Photo by on

From my perspective, having to select future research would be nice to broaden the problem into gamification theory. Gamification is the application of game-design elements and game principles in non-game contexts. It commonly employs game design elements to improve user (or employee, in this case) commitment, using scoring systems, badges or other visual representations of achievement, leaderboards, performance indicators, rewarding systems, milestones creation, storytelling elements, internal competition, et cetera.

Is the innovation challenge correctly incentivised among firms? Are HR departments aware of how to make everyday problem solving compelling? Do employees want to play the game in which the company exists? Are the tools provided enough to beat the upcoming levels? Are monetary incentives the best way to create the "innovation game"?

I wanna thank Chiara and Riccardo, that run the research with me during university.

Cited in this article:

  1. Innovation Ranking 2019. Are you among the most innovative companies in the world? https://
  2. Abraham Maslow (1943). A Theory of Human Motivation. Psychological Review. 1943. Josh Lerner and Julie Wulf (2007). Innovation and Incentives: Evidence from Corporate R&D. The Review of
  3. Economics and Statistics, November 2007, 89(4): 634–644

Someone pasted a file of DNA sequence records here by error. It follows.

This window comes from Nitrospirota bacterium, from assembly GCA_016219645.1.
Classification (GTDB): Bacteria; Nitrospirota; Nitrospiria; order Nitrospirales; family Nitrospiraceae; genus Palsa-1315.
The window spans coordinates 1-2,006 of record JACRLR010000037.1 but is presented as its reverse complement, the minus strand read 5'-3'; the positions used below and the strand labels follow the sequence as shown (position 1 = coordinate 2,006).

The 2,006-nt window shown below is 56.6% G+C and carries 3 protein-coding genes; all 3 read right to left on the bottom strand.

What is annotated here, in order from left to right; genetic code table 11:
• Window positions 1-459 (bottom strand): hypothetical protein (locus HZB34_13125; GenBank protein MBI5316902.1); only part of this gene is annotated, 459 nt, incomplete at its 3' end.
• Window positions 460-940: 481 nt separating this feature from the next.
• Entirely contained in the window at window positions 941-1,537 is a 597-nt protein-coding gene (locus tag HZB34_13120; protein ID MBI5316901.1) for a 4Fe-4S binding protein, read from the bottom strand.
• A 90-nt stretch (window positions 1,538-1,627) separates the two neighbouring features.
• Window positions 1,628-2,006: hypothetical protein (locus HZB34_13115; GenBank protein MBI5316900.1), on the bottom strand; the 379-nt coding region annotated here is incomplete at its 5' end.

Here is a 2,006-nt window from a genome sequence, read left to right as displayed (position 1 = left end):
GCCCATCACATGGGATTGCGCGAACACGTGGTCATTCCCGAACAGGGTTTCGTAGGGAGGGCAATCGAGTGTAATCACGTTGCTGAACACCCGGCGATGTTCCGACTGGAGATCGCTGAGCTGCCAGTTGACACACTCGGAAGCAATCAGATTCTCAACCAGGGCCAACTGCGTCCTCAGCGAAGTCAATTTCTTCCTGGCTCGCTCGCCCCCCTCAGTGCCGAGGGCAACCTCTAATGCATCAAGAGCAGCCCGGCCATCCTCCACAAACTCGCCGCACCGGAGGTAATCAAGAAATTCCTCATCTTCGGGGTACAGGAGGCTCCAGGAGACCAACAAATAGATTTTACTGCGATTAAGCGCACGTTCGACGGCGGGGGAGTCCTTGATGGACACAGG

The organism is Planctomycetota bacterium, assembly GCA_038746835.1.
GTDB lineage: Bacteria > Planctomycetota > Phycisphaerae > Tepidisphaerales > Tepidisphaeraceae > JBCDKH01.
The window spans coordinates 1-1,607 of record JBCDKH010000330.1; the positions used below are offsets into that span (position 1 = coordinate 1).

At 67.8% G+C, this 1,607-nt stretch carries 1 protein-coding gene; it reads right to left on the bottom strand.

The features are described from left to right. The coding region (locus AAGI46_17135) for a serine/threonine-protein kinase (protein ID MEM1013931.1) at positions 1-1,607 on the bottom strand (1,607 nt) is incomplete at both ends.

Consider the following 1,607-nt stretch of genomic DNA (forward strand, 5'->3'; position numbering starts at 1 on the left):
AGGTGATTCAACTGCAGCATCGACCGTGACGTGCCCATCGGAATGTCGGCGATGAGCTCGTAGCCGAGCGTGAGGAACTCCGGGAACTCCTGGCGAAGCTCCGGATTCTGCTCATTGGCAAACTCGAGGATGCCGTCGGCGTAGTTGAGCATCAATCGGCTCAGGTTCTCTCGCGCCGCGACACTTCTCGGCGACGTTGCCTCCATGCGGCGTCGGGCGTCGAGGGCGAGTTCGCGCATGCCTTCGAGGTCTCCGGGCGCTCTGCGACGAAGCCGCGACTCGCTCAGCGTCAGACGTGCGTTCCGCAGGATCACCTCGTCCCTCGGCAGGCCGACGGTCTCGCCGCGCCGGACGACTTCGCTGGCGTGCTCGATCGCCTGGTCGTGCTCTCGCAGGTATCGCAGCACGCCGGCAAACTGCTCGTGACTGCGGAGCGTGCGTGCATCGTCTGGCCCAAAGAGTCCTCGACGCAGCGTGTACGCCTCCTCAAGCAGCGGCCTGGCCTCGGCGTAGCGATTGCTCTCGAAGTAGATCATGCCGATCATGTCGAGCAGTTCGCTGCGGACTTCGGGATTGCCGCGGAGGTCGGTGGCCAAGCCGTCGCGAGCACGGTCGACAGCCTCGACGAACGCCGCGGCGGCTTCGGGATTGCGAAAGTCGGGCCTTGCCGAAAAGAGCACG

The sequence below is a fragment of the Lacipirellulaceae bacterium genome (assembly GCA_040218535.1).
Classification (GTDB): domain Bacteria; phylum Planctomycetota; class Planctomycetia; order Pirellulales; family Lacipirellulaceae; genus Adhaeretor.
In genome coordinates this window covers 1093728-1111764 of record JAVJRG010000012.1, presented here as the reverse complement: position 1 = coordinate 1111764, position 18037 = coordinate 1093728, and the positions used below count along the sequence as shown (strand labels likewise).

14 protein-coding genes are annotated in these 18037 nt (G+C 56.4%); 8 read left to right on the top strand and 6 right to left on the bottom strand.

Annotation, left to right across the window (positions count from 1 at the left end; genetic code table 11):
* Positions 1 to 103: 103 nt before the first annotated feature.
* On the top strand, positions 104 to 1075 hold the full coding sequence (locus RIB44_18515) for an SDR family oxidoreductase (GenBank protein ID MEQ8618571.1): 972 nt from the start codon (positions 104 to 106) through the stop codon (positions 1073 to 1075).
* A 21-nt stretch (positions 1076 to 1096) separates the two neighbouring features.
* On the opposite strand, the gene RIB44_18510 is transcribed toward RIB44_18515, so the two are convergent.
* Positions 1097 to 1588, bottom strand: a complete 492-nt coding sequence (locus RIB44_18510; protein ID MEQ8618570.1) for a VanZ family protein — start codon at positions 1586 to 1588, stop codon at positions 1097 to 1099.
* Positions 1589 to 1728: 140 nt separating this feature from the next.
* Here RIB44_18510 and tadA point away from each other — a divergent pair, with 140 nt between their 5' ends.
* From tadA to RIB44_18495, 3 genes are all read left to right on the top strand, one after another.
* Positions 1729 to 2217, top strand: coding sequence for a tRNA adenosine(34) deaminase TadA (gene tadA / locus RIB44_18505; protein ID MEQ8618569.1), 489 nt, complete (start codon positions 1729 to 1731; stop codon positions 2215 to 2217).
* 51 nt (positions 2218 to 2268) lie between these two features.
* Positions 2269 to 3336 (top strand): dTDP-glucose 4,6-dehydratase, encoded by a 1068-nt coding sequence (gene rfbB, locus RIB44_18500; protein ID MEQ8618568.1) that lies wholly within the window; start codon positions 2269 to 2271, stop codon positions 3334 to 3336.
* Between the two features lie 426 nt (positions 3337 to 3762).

4. Curran, B., & Walsworth, S. (2014). Can you pay employees to innovate? Evidence from the Canadian private sector. Human Resources Management Journal, 24(3), pp. 290-306.
  5. Caniëls, M. C., De Stobbeleir, K., & De Clippeleer, I. (2014). The Antecedents of Creativity Revisited: A Process Perspective. Creativity and Innovation Management, 23(2).
  6. Teresa M. Amabile (2013). 
  7. Componential Theory of Creativity. Encyclopaedia of Management Theory (Eric H. Kessler, Ed.), Sage Publications, 2013.
  8. C. Andriopoulos (2001). Determinants of Organisational Creativity: A Literature Review8 Martin Dewhurst (2009). Motivating people: Getting beyond money. McKinsey & Company. https://
  10. F. Fontana, C. D’Alise, M. A. Marzano 2015). Incentives and Innovative Propensity. American Research Institute for Policy Development.
  11. Martin Dewhurst, Matthew Guthridge, and Elizabeth Mohr (2009). Motivating people: Getting beyond money.

1 thought on “💸 Is Money the Best Way to Boost Innovation? – Part 2

Leave a Reply

Your email address will not be published. Required fields are marked *